Fall is still officially four days away, but as soon as the days start getting shorter, autumn always hits me like a ton of bricks. It’s arguably the greatest season in a state that prides itself on presenting all four of them in all their glory year after year. There is no better time to be a Wisconsinite than the months of September and October, and while it’s only happened twice in my lifetime, there is perhaps no sports moment that brought me as much joy, and subsequent heartbreak, as the Brewers did during their 2008 and 2011 playoff runs. It’s just the greatest thing ever…

… and we’re still so far removed from it happening again.

I don’t know how many of you were fortunate enough to tune in to the Brewers 5-4 victory at Wrigley Field this past Thursday, but it was the closest thing to a playoff-like atmosphere the Brewers will see this year. A rowdy sell-out crowd filled every corner of Wrigley field as the Cubs looked to rubber stamp their season long dominance by clinching the NL Central with a win over the Brewers. As arbitrary as the milestone was, given how early in the year the Cubs were trying to clinch the division, you could tell that everyone in the building wanted to party, and the Brewers were looking to play spoiler.

It was awesome; like, on the edge of your seat awesome. Down 2-0 early, Keon Broxton put the Brewers on the board with a solo home run to center. Later that inning, the Brewers took advantage of a two-out error to plate two runs and take a 3-2 lead, only to watch the Cubs pitcher plate the tying run with his first major league hit. The fans were loud; pop flies to center field drew about as much noise as a home run does in Miller Park these days. There were close plays, defensive gems, momentum swings, and incredibly dramatic at-bats. The Brewers took a 5-3 lead into the bottom of the eighth, when Tyler Thornburg was called upon to lock down a four-out save against the best hitters on the best team in baseball. Thornburg bent but did not break. 5-4, Brewers win. Cubs would clinch the division around midnight with a Cardinals loss on the west coast, but by that time, most of the sell-out crowd was already asleep. The Brewers played spoiler. For just one night, it felt like the playoffs.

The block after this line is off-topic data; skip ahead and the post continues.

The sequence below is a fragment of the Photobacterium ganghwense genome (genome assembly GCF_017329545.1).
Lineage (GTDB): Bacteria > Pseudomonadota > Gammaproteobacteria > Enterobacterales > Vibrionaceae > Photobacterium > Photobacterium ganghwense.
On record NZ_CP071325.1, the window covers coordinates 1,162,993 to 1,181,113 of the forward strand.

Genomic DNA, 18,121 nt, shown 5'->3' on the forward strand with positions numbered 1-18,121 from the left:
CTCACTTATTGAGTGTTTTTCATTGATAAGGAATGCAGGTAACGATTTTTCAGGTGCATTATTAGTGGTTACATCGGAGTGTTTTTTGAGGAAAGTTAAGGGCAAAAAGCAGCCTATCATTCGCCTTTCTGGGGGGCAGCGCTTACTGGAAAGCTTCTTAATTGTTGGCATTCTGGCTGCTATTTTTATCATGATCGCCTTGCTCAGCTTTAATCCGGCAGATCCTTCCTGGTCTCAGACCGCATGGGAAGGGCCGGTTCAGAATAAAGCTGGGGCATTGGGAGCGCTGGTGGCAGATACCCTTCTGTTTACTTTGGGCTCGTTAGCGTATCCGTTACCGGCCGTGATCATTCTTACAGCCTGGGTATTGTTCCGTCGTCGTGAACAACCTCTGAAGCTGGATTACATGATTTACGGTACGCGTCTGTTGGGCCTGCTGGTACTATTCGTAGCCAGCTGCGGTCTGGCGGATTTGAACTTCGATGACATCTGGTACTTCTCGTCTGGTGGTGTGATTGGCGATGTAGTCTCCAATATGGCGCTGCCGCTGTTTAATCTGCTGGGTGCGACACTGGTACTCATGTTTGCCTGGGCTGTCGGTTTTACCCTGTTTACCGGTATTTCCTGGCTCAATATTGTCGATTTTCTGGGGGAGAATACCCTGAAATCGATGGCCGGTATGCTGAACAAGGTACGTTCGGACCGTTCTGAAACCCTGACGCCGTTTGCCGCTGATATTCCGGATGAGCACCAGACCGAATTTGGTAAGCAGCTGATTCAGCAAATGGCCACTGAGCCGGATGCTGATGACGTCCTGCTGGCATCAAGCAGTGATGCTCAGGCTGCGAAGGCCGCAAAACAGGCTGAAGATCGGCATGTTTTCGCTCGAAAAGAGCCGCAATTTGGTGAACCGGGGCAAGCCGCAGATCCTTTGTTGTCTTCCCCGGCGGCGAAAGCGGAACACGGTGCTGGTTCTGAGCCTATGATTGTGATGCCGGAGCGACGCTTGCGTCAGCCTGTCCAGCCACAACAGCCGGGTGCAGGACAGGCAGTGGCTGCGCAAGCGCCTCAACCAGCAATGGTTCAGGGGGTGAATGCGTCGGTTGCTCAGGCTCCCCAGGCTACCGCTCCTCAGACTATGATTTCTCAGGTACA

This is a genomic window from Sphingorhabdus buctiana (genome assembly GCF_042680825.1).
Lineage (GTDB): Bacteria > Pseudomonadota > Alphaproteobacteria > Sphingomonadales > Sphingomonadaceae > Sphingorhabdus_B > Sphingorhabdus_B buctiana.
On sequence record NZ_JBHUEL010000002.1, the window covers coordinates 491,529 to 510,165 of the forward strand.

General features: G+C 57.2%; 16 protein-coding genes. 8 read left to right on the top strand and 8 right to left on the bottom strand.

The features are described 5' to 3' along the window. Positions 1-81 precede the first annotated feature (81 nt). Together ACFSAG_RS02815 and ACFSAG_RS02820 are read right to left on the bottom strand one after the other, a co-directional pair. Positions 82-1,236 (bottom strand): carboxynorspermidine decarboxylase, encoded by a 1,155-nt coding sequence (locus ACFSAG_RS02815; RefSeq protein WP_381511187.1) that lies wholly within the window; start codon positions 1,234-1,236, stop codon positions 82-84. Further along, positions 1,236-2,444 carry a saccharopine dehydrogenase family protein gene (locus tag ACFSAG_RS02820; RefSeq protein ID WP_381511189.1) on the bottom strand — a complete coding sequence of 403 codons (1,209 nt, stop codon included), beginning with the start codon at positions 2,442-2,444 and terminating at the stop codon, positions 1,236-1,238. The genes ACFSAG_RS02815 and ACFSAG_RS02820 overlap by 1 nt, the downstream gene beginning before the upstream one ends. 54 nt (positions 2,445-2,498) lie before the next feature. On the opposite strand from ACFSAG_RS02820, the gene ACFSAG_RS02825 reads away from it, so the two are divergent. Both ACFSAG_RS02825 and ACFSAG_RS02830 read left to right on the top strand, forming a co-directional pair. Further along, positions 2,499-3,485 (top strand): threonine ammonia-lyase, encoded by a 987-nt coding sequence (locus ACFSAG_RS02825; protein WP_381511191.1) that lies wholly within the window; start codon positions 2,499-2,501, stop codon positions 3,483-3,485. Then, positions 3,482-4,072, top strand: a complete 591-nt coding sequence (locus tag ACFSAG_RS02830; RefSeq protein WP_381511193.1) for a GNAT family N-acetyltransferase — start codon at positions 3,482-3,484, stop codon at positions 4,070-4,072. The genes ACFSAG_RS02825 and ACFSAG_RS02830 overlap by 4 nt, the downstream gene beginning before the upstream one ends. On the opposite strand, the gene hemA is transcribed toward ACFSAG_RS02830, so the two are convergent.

Any team that enters a rebuilding phase over the next decade or so will undoubtedly be compared to the Chicago Cubs, who slowly and painfully rebuilt their roster into the World Series favorites they are today. How quickly people forget how bad the Cubs were for the first part of the decade. They lost 91 games in 2011, 101 in 2012, 96 in 2013, and 89 in 2014 before they rose to the top of the Division last year. That’s four years of baseball that’s equivalent, or worse, to what Brewers fans watched this year. But do we really have three years to go?

David Stearns wasted no time in piecing together a top-ranked farm system. He also looks like a genius for bringing unexpected talent such as Junior Guerra, Keon Broxton (whose season came to a disappointing end on Friday), Hernan Perez and Jonathan Villar to Milwaukee, all four of whom have performed well ahead of expectations this year. The Brewers six-pitcher starting rotation has the best ERA since August 22nd- that’s incredibly encouraging, especially for a team that is all but mathematically out of the playoff hunt! The Brewers just took 3 out of 4 games at Wrigley field against the favorites to win the world series, and their only loss came on a bottom of the ninth 1-run loss. Do we really believe that this team has to lose 100 games next year for the process to work?

I suppose only time will tell; but some days I wake up and think the future is now. Thursday’s win against the Cubs was one of those days. But then I hear all these rumors about the Brewers trading Ryan Braun this offseason and I start to wonder if we’ve only just begun the stripping down phase of the rebuild. The Cubs chose to get worse on a number of occasions in order to be better when it counted, and look at them now. While it sucks today (and has sucked all year) wouldn’t it be nice to be a Cubs fan right now? You can just sense what the Cubs fans are going through right now – no matter how sick to your stomach it may make you. They’re having fun, because their team is unbelievably good.

There’s just two weeks left until the regular season comes to a close and we hang it up for the year. As I begin what will likely be a three week reflection on the 2016 season as a whole, know this: Thursday night’s Brewers’ win reminded me what it felt like to watch playoff baseball. For anyone who loves and appreciates the game of baseball, there’s nothing in the world quite like it. It’s most certainly worth the wait.

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